One-man show

Sanchez is now the top scorer in the Premier League with 17 goals. If you add his 8 league assists, there’s no doubt that the team heavily depends on one player this season. Not as badly as when Van Persie scored 30 league goals in the 2011-12 season, but not far. The game sometimes looks like a one-man show. Sanchez had 4 of 6 shots on target, 3 key passes, 6 turnovers, and 2 blocks. He also won 1 of 3 tackles and had 4 successful dribbles out of 5.

Wenger has tweaked Arsenal’s style of play this season to optimize Sanchez’s performance. Honestly, I’m not a big fan. Shifting Sanchez to the centerforward position creates space for Walcott and Ozil to run into. But it can also slow down play as Sanchez sometimes takes too many touches before releasing the ball and his hold-up play is poor. Sanchez dragged a 12-yard shot wide in the 16th and wasted another chance in the 27th by releasing Ozil down the left wing instead of feeding the onrushing Bellerin. He was harshly booked for diving in the 76th as TV replays showed Ranocchia seemed to clip his leg.

I was a bit surprised that the manager only made one change to the side that lost 3-1 to Chelsea a week ago with Gibbs replacing Monreal in the starting lineup. Walcott, Ozil and Iwobi had a poor work-rate at Stamford Bridge. Yet, Wenger did not give a chance to Perez, Welbeck or Giroud to start on Saturday.

The Watford ghost

Welbeck and Perez came off the bench to replace Iwobi and Oxlade-Chamberlain in the 82nd while Giroud was an unused substitute. Walcott and Iwobi did very little to justify the manager’s choices. Walcott and Iwobi had no key pass and no interception. Iwobi made 2 blocks and no tackle while Walcott made 1 block and won just 1 of 4 tackles. Their defensive awareness is still an issue. Markovic dispossessed Iwobi in the ninth minute to make a teasing cross for Niasse, who couldn’t connect with the ball. Four minutes later, in a play similar to Chelsea’s opening goal, Walcott failed to track Grosicki as Bellerin was pulled out of position by a run from Clucas. Grosicki crossed the ball for Niasse, whose header was tipped over the bar by Cech. Hull could have led 2-0 after 13 minutes just like Watford did.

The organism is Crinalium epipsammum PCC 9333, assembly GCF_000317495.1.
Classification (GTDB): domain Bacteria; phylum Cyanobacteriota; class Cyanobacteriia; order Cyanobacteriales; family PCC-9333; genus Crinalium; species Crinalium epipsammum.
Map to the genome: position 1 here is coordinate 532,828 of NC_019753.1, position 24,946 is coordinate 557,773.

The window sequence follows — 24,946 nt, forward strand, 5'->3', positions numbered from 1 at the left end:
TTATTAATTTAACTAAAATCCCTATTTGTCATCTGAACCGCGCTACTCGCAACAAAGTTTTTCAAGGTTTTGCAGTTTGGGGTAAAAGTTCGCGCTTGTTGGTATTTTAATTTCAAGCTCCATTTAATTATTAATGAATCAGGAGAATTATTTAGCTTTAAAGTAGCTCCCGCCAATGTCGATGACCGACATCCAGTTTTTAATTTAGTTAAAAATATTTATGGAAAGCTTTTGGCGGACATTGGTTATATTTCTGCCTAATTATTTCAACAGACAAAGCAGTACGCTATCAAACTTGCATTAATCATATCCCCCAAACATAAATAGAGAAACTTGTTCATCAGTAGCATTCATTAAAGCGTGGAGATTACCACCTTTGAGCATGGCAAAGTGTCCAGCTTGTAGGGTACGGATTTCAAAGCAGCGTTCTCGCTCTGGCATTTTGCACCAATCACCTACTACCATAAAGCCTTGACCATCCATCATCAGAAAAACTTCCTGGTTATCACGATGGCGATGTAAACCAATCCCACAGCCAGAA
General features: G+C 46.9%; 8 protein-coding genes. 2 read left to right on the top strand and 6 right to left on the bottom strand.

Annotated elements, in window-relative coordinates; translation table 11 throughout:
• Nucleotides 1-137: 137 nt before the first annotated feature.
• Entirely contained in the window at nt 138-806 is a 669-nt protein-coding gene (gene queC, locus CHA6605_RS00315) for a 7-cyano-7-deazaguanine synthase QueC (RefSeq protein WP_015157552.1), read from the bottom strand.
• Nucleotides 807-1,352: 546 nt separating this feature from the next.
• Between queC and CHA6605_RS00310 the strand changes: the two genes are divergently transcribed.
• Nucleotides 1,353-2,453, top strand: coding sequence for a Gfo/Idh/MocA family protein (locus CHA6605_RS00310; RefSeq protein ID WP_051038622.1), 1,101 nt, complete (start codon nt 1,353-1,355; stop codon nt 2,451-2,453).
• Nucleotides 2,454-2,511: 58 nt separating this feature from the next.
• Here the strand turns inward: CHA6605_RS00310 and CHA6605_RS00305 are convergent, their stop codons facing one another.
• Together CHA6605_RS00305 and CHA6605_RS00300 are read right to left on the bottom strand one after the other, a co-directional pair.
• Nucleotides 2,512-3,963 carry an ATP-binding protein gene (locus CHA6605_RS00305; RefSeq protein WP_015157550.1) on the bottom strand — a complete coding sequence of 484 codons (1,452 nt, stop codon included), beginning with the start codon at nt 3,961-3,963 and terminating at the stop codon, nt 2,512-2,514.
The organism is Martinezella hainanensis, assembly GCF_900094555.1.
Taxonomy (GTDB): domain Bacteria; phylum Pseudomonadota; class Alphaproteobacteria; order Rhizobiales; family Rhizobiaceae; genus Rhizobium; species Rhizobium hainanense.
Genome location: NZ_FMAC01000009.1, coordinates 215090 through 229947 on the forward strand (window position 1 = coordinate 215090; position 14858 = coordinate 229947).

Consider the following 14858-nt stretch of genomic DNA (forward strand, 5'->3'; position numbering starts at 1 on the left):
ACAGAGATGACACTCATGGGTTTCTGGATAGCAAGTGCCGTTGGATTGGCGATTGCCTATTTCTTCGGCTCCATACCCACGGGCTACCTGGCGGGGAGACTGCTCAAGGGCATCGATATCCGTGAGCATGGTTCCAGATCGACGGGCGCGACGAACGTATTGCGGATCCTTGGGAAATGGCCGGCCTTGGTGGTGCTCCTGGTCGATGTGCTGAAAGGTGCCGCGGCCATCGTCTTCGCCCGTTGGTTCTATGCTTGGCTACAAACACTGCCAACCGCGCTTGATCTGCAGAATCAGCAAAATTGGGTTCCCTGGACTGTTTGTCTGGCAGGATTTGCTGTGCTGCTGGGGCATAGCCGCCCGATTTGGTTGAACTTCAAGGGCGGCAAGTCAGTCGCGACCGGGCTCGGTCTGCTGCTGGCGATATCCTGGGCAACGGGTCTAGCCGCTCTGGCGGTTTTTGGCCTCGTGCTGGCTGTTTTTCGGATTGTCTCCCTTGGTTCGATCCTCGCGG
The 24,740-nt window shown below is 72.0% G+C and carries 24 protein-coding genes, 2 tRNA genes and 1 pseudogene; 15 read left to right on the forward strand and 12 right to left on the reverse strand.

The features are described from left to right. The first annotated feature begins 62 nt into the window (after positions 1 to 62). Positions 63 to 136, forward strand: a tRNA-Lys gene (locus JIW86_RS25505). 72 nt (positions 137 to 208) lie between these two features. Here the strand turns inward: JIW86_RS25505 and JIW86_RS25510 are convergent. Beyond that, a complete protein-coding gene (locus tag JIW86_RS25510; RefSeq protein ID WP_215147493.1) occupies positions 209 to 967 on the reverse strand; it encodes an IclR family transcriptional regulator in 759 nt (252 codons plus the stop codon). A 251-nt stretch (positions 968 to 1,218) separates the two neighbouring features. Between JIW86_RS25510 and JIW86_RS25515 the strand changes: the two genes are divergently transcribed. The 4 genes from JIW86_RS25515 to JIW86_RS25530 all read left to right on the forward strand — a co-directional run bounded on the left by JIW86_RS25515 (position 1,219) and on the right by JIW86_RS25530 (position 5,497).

In terms of end product, Walcott could only muster a tame low strike in the 63rd while Iwobi curled a shot over the bar in the 60th. Iwobi is only 20 years old, so it’s normal for him to struggle with consistency. Right now, Iwobi really looks like the youngster who hit a poor run of form in the first half of the season. What really puzzles me is why Perez hasn’t enjoyed more playing time. The Spaniard has great passing skills and a tremendous work-rate for a forward.

Ozil proved the biggest disappointment at the Emirates stadium. He made no tackle, no interception, no block, and had 6 turnovers, tied with Sanchez for the most by an Arsenal player according to whoscored.com. His passing accuracy is usually close to 90% but it dropped to 75.6% against Hull, a lower percentage than Iwobi, Oxlade-Chamberlain and Walcott.

A younger version of Cazorla

The Germany playmaker is considered an automatic starter by Wenger but his current performances don’t justify that status. Ozil volleyed over the bar a cross from Sanchez in the 25th and wasted another chance with a poor touch in the 85th. He last scored in the league against Stoke in mid-October and his last assist came from a set-piece against Burnley on Jan. 22.